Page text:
Heartland Alliance for Human Needs & Human Rights v. United States Immigration and Customs Enforcement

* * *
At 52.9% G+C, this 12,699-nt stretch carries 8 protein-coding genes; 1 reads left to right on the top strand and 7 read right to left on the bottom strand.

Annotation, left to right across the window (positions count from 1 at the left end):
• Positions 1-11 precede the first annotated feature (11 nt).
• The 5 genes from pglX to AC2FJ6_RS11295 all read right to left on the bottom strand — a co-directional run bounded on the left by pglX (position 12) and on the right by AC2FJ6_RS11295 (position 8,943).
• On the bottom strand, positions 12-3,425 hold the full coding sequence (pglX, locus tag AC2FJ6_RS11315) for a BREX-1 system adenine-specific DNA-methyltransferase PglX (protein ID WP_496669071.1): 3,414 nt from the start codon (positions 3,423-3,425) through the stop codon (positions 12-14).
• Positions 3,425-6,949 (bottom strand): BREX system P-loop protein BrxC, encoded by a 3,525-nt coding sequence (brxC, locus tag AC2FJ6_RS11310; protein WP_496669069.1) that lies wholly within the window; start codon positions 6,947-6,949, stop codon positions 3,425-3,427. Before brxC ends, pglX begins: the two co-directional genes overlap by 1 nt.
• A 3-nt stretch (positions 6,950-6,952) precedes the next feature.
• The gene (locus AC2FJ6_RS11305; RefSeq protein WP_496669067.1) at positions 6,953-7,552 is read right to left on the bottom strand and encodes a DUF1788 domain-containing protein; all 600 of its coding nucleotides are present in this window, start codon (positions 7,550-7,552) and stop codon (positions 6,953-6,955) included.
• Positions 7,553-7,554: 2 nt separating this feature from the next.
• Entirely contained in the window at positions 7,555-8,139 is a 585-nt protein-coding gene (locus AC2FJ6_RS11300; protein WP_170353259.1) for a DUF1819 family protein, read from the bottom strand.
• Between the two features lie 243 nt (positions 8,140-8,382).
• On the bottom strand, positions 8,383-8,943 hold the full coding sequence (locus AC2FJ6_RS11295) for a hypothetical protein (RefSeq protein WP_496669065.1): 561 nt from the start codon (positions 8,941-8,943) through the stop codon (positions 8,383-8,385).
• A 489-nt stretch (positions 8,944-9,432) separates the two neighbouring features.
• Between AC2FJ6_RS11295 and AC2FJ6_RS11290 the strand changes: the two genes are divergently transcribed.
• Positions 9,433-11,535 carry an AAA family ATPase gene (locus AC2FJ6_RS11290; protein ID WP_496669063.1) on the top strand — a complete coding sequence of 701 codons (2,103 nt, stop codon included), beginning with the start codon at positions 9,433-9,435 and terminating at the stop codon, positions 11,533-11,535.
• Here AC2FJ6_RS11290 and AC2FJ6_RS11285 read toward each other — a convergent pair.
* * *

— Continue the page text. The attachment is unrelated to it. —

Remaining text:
UNITED STATES DISTRICT COURT FOR THE DISTRICT OF COLUMBIA HEARTLAND ALLIANCE FOR HUMAN NEEDS & HUMAN RIGHTS, D/B/A NATIONAL IMMIGRANT JUSTICE CENTER : : Plaintiff, : Civil Action No.: 16-204 (RC) : v. : Re Document No.: 54, 56 : UNITED STATES IMMIGRATION & CUSTOMS ENFORCMENT et al., : : Defendants. : MEMORANDUM OPINION GRANTING IN PART AND DENYING IN PART DEFENDANTS’ MOTION FOR SUMMARY JUDGMENT; GRANTING IN PART AND DENYING IN PART PLAINTIFF’S CROSS-MOTION FOR SUMMARY JUDGMENT I. INTRODUCTION On December 18, 2015, President Barack Obama signed into law the Consolidated Appropriations Act, 2016, which allocated federal funding for financial year 2016 for the federal agency U.S. Immigrations and Customs Enforcement (“ICE”). See Am. Compl. ¶ 8, ECF No. 31 (citing Am. Compl. Ex. 1, ECF No. 31-1). The Consolidated Appropriations Act, 2016 stipulated that “funding made available under this heading shall maintain a level of not less than 34,000 detention beds. . . .” Am. Compl. Ex. 1 at 4 (emphasis added). 1 This statute thus mandated that ICE “maintain” a minimum level of detention beds, thereby continuing a requirement that was first included as a budgetary condition in 2009. See Am. Compl. ¶ 8; Am. 1 Because the document itself is not paginated, the Court refers here to the ECF page number. Throughout this opinion, the Court uses the original page number if it is available and defaults to ECF numbering if not. Compl. Exs. 3–6, ECF Nos. 31-3–31-6. Since then, this requirement has been criticized by non- profit organizations and the national media on the grounds that ICE has construed “maintain” to mean “maintain and fill,” Am. Compl. ¶ 8, the specified level of detention beds, such that the statute amounts to a “detention bed quota” or “detention bed mandate,” see generally Am. Compl. Exs. 3–6 (compiling articles from Bloomberg News, Los Angeles Times, and New York Times that discuss and critique the quota). According to such critics, the statute incentivizes ICE to fill a set number of beds in for-profit facilities as well as federal detention facilities, Am. Compl. ¶ 8, without considering factors such as “need,” id. ¶ 10 (quoting Ex. 3), “low-cost alternatives to detention,” id. ¶ 11 (quoting Ex. 5), whether the detainee is a violent offender, id. ¶ 12 (quoting Ex. 6), or the monetary cost of the policy, id. ¶ 13 (citing Ex. 7, ECF No. 31-7). Plaintiff National Immigrant Justice Center (“NIJC”) is among these critics. Seeking to “obtain pertinent information to inform the legal community and the public about ICE detention, release, and bond policies and procedures,” id. ¶ 14, NIJC submitted two FOIA requests in 2014 that sought production of records both from ICE and from the Office of Management and Budget (“OMB), respectively. As detailed below, Plaintiff submitted two further FOIA requests in 2017 to ICE and OMB. Id. ¶¶ 15, 24. Before and since the complaint in this matter was filed, ICE and OMB have searched for and produced records responsive to these FOIA requests. ...

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